INGHAM COUNTY (WILX)-- Despite the state's ban on gay marriage, the Ingham County's Register of Deeds recognized a same sex marriage license on Tuesday. Their goal is to give gay couples the same protections traditional couples have when it comes to property rights.
Same-sex couple Chris Swope and and Bradly Rakowski are the first in the state to have their marriage license filed for proof of joint custody. It just took a few signatures and a $20 dollar bill at the Ingham County Register of Deeds office.
"I'm pretty excited about this. It's a big step and we hope were are leading something," said Swope.
Until Tuesday Swope and his partner couldn't prove joint custody of their home. Under Michigan's current law: If a couple is not married and one partner dies, the other partner is not legally entitled to automatically inherit a shared home, assets, or personal items in the absence of a will.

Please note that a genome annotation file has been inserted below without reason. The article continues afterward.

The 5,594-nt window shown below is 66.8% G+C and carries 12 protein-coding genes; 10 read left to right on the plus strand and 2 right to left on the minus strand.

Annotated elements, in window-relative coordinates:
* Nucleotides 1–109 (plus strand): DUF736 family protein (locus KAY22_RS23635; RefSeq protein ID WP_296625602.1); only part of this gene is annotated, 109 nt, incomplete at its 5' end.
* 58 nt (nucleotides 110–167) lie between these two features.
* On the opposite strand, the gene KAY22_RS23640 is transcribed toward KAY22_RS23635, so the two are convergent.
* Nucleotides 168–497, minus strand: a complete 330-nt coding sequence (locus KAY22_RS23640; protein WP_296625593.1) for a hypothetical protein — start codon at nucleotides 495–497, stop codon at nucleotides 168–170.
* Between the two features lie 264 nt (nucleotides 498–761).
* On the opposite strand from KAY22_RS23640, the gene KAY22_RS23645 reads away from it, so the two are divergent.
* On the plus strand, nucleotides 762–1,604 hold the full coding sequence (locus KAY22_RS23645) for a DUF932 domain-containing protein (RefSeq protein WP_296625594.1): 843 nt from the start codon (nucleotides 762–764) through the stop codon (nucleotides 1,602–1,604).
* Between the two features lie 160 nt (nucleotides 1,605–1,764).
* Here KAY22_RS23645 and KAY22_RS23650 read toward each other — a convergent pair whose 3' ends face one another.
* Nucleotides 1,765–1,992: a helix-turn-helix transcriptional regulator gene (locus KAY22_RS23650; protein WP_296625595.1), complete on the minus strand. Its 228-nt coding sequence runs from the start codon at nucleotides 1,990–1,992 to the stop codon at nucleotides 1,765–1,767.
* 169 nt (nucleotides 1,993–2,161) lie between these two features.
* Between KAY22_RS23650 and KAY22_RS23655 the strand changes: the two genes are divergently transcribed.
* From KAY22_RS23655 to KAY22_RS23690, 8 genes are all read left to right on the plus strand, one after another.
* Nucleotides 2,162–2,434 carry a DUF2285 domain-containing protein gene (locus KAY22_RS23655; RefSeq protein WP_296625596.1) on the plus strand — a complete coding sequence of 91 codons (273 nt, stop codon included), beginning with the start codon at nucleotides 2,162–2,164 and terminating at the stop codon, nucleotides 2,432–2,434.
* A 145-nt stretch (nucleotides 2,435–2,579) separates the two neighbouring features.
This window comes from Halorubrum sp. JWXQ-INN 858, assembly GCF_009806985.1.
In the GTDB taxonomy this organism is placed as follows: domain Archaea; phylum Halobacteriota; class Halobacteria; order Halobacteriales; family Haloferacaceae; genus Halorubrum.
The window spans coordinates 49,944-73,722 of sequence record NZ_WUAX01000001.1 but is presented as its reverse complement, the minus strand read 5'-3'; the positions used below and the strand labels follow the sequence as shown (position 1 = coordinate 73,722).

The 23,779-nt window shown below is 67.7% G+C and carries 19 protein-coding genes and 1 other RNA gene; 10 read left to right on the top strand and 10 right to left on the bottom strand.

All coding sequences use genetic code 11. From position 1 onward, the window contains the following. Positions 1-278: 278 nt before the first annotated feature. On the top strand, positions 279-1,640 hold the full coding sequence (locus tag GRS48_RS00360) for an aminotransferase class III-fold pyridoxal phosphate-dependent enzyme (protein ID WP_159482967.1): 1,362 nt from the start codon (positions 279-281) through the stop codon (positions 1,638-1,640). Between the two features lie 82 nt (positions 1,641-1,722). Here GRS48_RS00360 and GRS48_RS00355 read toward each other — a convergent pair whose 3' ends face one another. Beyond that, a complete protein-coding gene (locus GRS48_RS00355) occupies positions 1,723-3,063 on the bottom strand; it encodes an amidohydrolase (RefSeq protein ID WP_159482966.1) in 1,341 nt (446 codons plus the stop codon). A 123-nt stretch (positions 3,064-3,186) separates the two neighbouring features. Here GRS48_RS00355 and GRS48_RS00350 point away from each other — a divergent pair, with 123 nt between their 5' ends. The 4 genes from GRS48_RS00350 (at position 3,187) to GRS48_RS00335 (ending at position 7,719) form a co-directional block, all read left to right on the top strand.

Swope and Rakowski do have a will, but it doesn't completely ensure that after one of them dies the other will be able to keep the house.
"Chris has many cousins that currently have more rights to his estate than I would. How can anybody look at that situation and say that is fair?"
"I've had LGBT citizens call me after their partner has died. They've lost the house because they didn't have the same rights as a married couple," explained Curtis Hertel Jr. with the Ingham County Register of Deeds.
It was those calls that pushed Hertel to first start looking for the loophole in Michigan's ban on gay marriage.
Currently there's nothing in place that prevents Swope and his partner from filing the license; but it's unknown if the courts will recognize the document when they actually use it.
"We are breaking new ground. We've never shied away from controversy," said Hertel.
They don't plan on challenging the courts any time soon, but the hope is that other same sex married couples will soon follow their lead.
"We're just trying to protect ourselves as a family. Hopefully maybe provide a thought for others to do the same," said Swope.
Other same sex married couples are encouraged to go to their local register of deeds to file their marriage license and an affidavit of their own.